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We only consider the reverse Polish notation as an arithmetic expression.

Formally, RNP is a sequence consisted of numbers and arithmetic operators: $+,-,*,/$, and its syntax is: $$\newcommand\RNF{\mathrm{RNF}}\newcommand\num{\mathrm{number}}\newcommand\op{\mathrm{operator}}\RNF=\num\,\big\vert\,\RNF,\RNF,\op$$ and its value $$\newcommand\eval{\operatorname{eval}}\eval\num=\num$$ $$\eval\RNF_1,\RNF_2,\op=\eval\RNF_1\ \op\ \eval\RNF_2$$

The following pseudo code to evaluate $\eval\RNF$ is quoted from K&R:

while (next operator or operand isn't empty)
  if (it's a number)
    push it
  else if (it's an operator, say +,-,*,/)
    pop operands
    do operation
    push result

The algorithm is somewhat straightforward, but it's not as evident as considered. I found it difficult to formulate a loop invariant for the outer while-loop, and it's quite hard to prove the algorithm through Floyd-Hoare logic.

Through some search work, I found a related question, about the unambiguity of RPN. Unfortunately, I don't think the answer to that question is a rigorous proof.

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up vote 3 down vote accepted

How do you define the semantics of RPN? Ignoring the print commands, I would imagine a recursive definition that, given a sequence of operations, tells you what the state of the stack is like. From this definition it is straightforward to prove the correctness of the algorithm. In order to add prints, the recursive definition should also include the sequence of numbers printed. To add errors, the recursive definition should give either a pair as above or the error symbol.

Edit: Here is how you would formally define the semantics, which in the simplified case are a partial mapping from a sequence of operations to a sequence of numbers (the stack). It is only partial since sometimes arguments might be missing.

The function $F$ is defined as follows. First, $F(\lambda)=\lambda$, where $\lambda$ is the empty sequence. $F(\sigma,n) = F(\sigma),n$, where $\sigma$ is a sequence. If $F(\sigma) = \tau,a,b$ then $F(\sigma,+) = \tau,a+b$. If $|F(\sigma)| \leq 1$, then $F(\sigma,+)$ is undefined. Other arithmetic operations are handled in a similar fashion, only you need to make sure not to divide by zero.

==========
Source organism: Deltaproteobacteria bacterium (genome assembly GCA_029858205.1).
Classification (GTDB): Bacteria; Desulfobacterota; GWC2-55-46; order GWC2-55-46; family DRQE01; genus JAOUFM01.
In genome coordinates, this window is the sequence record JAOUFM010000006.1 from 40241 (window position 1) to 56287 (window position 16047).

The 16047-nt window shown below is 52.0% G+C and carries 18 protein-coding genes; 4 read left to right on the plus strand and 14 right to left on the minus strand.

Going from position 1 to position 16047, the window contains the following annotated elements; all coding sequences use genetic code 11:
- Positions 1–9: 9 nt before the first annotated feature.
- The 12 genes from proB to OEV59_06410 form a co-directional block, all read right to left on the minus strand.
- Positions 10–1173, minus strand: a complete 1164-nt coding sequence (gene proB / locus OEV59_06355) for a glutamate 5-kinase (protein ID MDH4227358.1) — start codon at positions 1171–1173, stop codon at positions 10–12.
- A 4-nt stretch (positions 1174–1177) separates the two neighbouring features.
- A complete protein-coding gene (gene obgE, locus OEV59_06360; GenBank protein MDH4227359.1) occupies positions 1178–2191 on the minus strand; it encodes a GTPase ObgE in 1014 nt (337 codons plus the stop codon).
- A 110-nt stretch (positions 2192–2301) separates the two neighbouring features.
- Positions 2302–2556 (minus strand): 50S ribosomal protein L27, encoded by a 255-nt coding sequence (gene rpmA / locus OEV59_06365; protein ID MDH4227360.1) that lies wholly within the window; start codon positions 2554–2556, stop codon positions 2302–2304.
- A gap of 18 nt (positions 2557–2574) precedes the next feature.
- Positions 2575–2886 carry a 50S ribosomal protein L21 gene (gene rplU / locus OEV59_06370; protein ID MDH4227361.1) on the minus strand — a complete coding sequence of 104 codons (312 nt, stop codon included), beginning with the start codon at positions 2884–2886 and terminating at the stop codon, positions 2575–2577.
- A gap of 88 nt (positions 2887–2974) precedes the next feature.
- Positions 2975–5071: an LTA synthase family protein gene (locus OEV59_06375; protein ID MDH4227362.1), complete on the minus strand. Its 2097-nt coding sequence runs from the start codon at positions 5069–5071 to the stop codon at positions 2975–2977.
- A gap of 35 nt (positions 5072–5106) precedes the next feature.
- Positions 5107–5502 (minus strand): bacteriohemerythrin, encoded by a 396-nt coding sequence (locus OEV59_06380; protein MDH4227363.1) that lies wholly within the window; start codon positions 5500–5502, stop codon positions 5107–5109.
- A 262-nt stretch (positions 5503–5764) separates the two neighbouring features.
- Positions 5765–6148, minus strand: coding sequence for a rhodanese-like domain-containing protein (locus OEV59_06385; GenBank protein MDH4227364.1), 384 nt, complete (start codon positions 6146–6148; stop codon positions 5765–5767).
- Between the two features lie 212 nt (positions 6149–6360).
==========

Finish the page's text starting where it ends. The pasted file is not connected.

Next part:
Given the semantics, the proof of correctness is rather boring, and I'd rather not spell it out. The loop invariant is essentially the function $F$.

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It's only a sequence of $+,-,\times,/$ and numbers. –  Frank Science Feb 23 '13 at 5:03
    
That's the syntax, not the semantics. –  Yuval Filmus Feb 23 '13 at 5:05
    
Sorry, it's just the arithmetic result. I've just kicked out the excess stones, say errors. Now I want to clarify the semantics. Since I'm unfamiliar with these theories, I hope you can help me to check whether the edited question is complete. –  Frank Science Feb 23 '13 at 5:11
    
If you don't know what you want to prove, naturally you can't prove it. Why are you interested in this in the first place? Personally, I find it obvious that the algorithm "works", and I find the exercise of formally formulating the semantics and doing the straightforward proof quite pointless. –  Yuval Filmus Feb 23 '13 at 5:25
    
I think it's okay now. I think the algorithm is not evident since it uses a stack to emulate the calculation, not just calculate the RNF recursively. I want to prove an algorithm, not thoroughly rigorously just as in Hoare logic, but partly rigorously. For example, we should point out the loop invariant. –  Frank Science Feb 23 '13 at 5:30
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